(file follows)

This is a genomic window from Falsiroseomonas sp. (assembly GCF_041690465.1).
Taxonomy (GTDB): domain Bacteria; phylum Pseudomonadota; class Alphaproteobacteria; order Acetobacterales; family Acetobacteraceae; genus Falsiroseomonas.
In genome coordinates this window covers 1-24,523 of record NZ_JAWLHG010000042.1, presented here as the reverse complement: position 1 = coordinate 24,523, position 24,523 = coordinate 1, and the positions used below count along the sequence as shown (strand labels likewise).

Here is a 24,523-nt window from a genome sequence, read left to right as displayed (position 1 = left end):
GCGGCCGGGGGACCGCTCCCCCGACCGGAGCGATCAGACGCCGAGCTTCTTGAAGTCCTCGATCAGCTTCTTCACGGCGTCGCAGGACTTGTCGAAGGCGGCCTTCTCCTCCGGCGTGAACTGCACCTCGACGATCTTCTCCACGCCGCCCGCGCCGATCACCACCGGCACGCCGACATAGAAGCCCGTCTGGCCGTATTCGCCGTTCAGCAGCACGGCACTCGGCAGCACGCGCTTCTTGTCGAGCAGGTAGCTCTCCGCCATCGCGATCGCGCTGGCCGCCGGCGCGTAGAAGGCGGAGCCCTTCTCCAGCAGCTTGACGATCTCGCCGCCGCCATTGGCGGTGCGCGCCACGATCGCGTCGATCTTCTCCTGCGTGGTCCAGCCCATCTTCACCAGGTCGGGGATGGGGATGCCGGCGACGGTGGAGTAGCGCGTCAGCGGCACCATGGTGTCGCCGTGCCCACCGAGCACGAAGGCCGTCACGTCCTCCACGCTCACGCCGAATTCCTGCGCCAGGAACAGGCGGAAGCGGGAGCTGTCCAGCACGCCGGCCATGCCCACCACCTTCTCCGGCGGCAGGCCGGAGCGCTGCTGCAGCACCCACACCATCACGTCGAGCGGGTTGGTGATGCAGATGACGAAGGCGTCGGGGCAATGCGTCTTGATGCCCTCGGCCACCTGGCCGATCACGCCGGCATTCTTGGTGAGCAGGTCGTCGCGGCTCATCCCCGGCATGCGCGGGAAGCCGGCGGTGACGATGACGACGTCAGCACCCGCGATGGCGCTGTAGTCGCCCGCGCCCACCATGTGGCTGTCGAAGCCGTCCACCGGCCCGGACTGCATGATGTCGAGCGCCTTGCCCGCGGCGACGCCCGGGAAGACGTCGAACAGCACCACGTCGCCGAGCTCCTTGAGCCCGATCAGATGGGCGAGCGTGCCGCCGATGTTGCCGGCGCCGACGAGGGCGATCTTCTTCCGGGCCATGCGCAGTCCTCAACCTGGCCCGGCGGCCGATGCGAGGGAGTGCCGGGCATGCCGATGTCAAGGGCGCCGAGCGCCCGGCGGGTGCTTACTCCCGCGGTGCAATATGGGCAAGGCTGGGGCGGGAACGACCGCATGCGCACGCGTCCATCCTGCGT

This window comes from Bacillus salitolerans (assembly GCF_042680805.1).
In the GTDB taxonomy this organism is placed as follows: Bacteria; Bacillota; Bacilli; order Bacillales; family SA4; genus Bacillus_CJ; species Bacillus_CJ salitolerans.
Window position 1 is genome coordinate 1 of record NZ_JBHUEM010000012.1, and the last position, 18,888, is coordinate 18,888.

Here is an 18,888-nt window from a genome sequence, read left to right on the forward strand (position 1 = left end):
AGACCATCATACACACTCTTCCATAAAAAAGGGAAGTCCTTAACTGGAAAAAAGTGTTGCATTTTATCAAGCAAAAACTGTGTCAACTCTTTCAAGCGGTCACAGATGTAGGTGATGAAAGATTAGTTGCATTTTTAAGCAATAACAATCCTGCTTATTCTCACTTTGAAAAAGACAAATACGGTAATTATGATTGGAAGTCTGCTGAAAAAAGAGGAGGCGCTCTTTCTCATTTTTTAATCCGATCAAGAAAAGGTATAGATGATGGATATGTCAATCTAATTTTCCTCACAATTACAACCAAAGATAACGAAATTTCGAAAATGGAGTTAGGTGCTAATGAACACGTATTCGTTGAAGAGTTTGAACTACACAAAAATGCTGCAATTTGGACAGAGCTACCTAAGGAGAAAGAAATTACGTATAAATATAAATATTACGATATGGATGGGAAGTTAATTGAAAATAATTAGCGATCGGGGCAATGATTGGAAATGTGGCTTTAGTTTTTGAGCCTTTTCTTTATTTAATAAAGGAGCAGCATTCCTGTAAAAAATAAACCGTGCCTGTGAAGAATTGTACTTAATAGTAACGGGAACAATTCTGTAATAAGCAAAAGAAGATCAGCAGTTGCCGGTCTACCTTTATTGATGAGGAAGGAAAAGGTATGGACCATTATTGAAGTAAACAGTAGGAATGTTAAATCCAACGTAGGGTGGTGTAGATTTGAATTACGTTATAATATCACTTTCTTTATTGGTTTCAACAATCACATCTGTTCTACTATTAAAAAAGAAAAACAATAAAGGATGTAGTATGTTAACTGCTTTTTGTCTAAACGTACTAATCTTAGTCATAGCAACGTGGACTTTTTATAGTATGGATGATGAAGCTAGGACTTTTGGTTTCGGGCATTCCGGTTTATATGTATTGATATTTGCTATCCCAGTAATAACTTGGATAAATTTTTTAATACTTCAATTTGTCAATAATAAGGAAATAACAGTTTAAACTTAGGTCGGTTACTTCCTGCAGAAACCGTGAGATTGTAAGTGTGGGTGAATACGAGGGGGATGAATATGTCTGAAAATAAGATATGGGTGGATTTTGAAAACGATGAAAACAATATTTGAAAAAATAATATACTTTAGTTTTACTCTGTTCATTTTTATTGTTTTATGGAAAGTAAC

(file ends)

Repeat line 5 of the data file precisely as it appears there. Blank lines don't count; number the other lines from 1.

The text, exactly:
GCGGCCGGGGGACCGCTCCCCCGACCGGAGCGATCAGACGCCGAGCTTCTTGAAGTCCTCGATCAGCTTCTTCACGGCGTCGCAGGACTTGTCGAAGGCGGCCTTCTCCTCCGGCGTGAACTGCACCTCGACGATCTTCTCCACGCCGCCCGCGCCGATCACCACCGGCACGCCGACATAGAAGCCCGTCTGGCCGTATTCGCCGTTCAGCAGCACGGCACTCGGCAGCACGCGCTTCTTGTCGAGCAGGTAGCTCTCCGCCATCGCGATCGCGCTGGCCGCCGGCGCGTAGAAGGCGGAGCCCTTCTCCAGCAGCTTGACGATCTCGCCGCCGCCATTGGCGGTGCGCGCCACGATCGCGTCGATCTTCTCCTGCGTGGTCCAGCCCATCTTCACCAGGTCGGGGATGGGGATGCCGGCGACGGTGGAGTAGCGCGTCAGCGGCACCATGGTGTCGCCGTGCCCACCGAGCACGAAGGCCGTCACGTCCTCCACGCTCACGCCGAATTCCTGCGCCAGGAACAGGCGGAAGCGGGAGCTGTCCAGCACGCCGGCCATGCCCACCACCTTCTCCGGCGGCAGGCCGGAGCGCTGCTGCAGCACCCACACCATCACGTCGAGCGGGTTGGTGATGCAGATGACGAAGGCGTCGGGGCAATGCGTCTTGATGCCCTCGGCCACCTGGCCGATCACGCCGGCATTCTTGGTGAGCAGGTCGTCGCGGCTCATCCCCGGCATGCGCGGGAAGCCGGCGGTGACGATGACGACGTCAGCACCCGCGATGGCGCTGTAGTCGCCCGCGCCCACCATGTGGCTGTCGAAGCCGTCCACCGGCCCGGACTGCATGATGTCGAGCGCCTTGCCCGCGGCGACGCCCGGGAAGACGTCGAACAGCACCACGTCGCCGAGCTCCTTGAGCCCGATCAGATGGGCGAGCGTGCCGCCGATGTTGCCGGCGCCGACGAGGGCGATCTTCTTCCGGGCCATGCGCAGTCCTCAACCTGGCCCGGCGGCCGATGCGAGGGAGTGCCGGGCATGCCGATGTCAAGGGCGCCGAGCGCCCGGCGGGTGCTTACTCCCGCGGTGCAATATGGGCAAGGCTGGGGCGGGAACGACCGCATGCGCACGCGTCCATCCTGCGT